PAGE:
Ansulika Paul

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Ansulika Paul

Salaam Bombay! By Mira Nair

Salaam Bombay!

by Mira Nair

Review by Ansulika Paul

Two ladies out to be researching the life and the living of street children in Bombay, Mira Nair and Sooni Taraporevala. If women filmmakers are meant to add feminism and feministic issues on screen along with everything else, women filmmakers are also to get on the gist of children’s issues; untold and unheard. The film thoughtfully tackles issues of child upbringing, mental makeup, dilemmas, insecurities and fears of the street children.

The eminent character of a child is of Krishna (Chaipau). The emotion Chaipau presents and understands with utmost efficiency throughout, reel by reel is helplessness. He is the one who is toiled by the helplessness of others and of himself. Chaipau is always wanting to break free and finding his way out be it through love or escapism. He takes the epitome of a Savior, finding others helpless as in Sola saal or Rekha or Manju or Chillum. The film was released in 1988 but the word it spreads across the globe, among the masses is live and happening.

It is an  impartial  portrayal of  the lives of children and adults in the red light area. The psychological traumas the children are bound to go through includes being abandoned, being neglected, being abused, being a victim and being unloved, which eventually makes the film grippingly thoughtful.

The film itself is a thought provoking question screened for almost 113 minutes. The film starts as a documentary, with realistic picturesque and  insignificant, random sound tracks in the background carrying with it an authenticity of screenplay by the characters. It is after 6 minutes and 15 seconds of the reel that the film takes its shape as a mainstream, Bollywood movie in action with entry of  Raghubir Yadav as Chillum on screen.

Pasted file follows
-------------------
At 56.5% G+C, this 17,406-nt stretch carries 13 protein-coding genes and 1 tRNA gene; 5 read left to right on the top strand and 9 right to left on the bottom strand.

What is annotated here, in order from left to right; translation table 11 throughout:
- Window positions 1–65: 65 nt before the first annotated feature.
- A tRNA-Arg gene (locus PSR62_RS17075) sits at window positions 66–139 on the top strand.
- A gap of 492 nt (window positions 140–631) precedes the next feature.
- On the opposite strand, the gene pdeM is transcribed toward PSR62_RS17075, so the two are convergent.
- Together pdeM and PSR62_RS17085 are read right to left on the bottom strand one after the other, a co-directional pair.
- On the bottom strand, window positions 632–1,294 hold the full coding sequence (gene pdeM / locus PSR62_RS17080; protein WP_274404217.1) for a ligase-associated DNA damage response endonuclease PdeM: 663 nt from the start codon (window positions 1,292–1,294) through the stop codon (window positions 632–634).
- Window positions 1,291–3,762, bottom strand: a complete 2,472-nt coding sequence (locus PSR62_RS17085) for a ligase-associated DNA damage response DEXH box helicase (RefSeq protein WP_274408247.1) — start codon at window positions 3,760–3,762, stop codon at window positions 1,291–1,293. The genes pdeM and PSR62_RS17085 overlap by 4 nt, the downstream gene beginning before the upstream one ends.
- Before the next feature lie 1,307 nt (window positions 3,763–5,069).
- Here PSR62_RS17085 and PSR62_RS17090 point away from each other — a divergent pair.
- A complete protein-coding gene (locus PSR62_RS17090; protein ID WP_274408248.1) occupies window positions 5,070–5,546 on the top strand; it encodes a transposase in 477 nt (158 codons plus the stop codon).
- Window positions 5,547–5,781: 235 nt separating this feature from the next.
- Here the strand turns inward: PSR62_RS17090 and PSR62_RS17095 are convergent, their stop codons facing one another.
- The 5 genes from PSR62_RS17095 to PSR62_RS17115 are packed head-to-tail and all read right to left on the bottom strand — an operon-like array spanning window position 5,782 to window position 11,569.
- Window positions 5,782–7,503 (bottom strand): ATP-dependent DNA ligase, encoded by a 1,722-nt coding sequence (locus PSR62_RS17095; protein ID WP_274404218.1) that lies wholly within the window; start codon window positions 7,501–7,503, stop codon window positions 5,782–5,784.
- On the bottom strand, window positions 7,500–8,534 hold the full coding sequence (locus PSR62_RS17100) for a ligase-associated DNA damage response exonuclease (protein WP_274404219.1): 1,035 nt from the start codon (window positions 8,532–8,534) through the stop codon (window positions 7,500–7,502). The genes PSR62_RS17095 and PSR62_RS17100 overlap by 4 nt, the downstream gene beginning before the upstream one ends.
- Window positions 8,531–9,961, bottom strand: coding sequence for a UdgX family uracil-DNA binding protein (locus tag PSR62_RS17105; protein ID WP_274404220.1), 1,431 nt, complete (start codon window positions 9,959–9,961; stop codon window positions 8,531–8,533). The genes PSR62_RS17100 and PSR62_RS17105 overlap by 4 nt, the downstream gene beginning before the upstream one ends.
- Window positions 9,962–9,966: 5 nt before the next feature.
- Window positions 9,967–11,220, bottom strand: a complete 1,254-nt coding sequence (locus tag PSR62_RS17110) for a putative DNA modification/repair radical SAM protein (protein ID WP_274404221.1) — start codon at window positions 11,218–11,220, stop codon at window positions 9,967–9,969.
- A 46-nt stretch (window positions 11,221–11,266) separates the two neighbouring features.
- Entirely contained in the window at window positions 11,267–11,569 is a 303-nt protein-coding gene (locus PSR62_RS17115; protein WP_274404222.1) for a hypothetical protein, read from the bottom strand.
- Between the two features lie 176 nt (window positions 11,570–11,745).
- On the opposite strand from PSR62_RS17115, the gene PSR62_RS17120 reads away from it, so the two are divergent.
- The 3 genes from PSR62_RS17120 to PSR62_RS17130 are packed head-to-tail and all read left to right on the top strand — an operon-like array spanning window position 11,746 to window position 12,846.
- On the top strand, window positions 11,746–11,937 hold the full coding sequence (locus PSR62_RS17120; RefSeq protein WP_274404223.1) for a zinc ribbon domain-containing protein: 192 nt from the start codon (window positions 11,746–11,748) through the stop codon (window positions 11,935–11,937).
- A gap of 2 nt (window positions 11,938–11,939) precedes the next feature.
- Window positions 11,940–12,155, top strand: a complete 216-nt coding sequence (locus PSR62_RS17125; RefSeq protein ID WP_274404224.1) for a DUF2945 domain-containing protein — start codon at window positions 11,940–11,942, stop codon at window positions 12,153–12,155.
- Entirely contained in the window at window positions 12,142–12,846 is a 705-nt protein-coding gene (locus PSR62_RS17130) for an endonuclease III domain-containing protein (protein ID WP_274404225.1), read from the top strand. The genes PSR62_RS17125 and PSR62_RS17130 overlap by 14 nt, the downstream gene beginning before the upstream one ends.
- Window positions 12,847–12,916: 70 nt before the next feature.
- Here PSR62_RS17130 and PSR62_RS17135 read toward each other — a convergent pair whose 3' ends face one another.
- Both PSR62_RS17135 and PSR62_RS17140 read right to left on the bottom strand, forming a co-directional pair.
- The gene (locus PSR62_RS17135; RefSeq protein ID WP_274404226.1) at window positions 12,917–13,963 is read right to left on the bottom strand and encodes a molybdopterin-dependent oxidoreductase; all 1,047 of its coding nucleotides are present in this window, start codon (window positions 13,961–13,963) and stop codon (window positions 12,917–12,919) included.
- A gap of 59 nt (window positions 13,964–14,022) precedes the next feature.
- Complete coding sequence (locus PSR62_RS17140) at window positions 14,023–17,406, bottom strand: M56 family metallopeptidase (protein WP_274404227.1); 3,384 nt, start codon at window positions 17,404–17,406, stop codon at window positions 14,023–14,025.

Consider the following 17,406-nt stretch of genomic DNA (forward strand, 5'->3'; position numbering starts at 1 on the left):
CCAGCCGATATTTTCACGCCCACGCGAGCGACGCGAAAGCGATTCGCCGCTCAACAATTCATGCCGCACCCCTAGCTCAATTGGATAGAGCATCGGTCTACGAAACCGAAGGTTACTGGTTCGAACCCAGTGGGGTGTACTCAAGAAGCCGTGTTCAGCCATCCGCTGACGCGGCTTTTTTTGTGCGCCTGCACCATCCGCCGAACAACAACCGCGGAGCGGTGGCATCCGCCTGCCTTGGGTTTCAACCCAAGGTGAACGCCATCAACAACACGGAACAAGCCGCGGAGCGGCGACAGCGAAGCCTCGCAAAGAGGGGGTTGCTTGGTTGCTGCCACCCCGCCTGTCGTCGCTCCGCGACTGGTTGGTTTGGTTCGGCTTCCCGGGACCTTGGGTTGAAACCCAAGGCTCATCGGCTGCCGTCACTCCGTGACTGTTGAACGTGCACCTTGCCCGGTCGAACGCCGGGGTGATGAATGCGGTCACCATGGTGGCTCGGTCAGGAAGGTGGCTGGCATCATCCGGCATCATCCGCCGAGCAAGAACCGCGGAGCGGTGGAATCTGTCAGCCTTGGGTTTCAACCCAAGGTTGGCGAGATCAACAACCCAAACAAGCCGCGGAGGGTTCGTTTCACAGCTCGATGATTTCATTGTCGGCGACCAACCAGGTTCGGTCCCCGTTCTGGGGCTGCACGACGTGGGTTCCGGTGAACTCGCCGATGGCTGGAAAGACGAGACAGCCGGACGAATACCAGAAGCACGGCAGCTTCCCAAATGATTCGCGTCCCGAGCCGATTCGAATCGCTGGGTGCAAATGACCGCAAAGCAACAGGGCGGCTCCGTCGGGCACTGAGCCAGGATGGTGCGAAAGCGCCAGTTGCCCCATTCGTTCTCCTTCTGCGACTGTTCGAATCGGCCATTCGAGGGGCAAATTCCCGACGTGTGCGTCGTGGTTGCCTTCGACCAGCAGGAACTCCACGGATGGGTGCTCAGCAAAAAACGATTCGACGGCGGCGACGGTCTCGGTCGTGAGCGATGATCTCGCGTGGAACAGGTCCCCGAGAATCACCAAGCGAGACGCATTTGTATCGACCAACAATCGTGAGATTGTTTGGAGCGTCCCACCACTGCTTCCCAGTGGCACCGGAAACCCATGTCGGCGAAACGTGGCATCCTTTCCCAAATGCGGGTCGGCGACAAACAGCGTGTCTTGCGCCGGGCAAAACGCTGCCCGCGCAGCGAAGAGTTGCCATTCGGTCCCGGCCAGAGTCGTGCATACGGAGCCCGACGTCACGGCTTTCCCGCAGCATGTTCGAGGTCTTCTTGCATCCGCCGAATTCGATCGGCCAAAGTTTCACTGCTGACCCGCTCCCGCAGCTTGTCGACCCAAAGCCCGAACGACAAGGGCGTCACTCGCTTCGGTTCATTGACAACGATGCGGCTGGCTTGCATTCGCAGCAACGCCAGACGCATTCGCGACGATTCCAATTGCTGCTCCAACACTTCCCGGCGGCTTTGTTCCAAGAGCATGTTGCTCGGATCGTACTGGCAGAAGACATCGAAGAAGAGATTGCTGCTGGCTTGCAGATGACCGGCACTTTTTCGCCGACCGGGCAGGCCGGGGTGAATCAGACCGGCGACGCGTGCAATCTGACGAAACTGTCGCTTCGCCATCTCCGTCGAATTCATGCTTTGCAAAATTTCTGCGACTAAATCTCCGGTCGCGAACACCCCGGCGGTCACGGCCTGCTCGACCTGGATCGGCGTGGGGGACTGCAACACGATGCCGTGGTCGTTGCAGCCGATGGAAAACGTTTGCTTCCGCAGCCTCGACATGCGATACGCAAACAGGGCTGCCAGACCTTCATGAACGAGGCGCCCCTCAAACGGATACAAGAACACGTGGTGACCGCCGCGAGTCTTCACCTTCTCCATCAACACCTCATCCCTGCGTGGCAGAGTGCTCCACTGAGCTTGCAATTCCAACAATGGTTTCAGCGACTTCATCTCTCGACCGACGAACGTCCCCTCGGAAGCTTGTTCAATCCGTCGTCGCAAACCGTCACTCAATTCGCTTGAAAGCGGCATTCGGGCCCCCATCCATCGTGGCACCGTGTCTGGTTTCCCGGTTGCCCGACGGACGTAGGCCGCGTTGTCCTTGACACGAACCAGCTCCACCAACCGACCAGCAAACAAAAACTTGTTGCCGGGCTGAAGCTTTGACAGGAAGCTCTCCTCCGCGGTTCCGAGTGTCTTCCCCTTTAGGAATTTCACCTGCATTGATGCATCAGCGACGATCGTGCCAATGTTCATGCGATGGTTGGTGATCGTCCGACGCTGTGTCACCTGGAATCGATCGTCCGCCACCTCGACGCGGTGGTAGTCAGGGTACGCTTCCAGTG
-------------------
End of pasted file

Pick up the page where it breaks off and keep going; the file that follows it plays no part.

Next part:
The abduction of  Sola saal and getting her ready for the environment and the work is a depiction of the reality of the society and a tremendous reflection on it. Manju’s  helplessness is revealed as she scratches the glass door wanting her mother. The psychology that street children are shown growing with in the film is scintillating to accept or ignore. There is an extreme depiction of helplessness with every character unfolding.

The film is a melodrama of loving someone and wanting to be loved by that someone. None of the love comes out mutual but is like a linear food-chain (eating and being eaten). Manju loves Chaipau;  Chaipau loves Sola  saal;  Sola saal loves Baba;  Baba loves Rekha. There would not have been a whirlwind of pathos  in the drama if the love was anywhere mutual than linear and all consuming.

Chaipau is the hero (a young boy in his early teens) who cares for all but not much of his own self. He is empathetic to the longing of others.  Chaipau is the only character who is always looking for hope in oneself and he is selflessly persuading  the same in the people he cares; notably the three women in the story; Sola saal, Manju (little girl) and Rekha. Sola saal is Chaipau’s  love; Rekha is the mother figure he is waiting to receive soon and Manju is the one whom he adheres to as a caretaker. He understands the extremity of the situation and tries to help each woman every now and then. Chaipau is a gentleman on screen who is ingrained into this space like everyone else yet is aware and desirous of a  hopeful world out there. He hurdles to get out, assured to take with him someone he loves or cares for. This attitude of the character Chaipau pictured on screen clearly conveys the intricacies he understands of the plot.

Work cited:

Nair, Mira (Director). Salaam Bombay! (Film).1988. Mira Nair (Producer). Youtube.

Wikipedia contributors. “Salaam Bombay!.” Wikipedia, The Free Encyclopedia. Wikipedia, The Free Encyclopedia, 28 Nov. 2021. Web. 12 Dec. 2021

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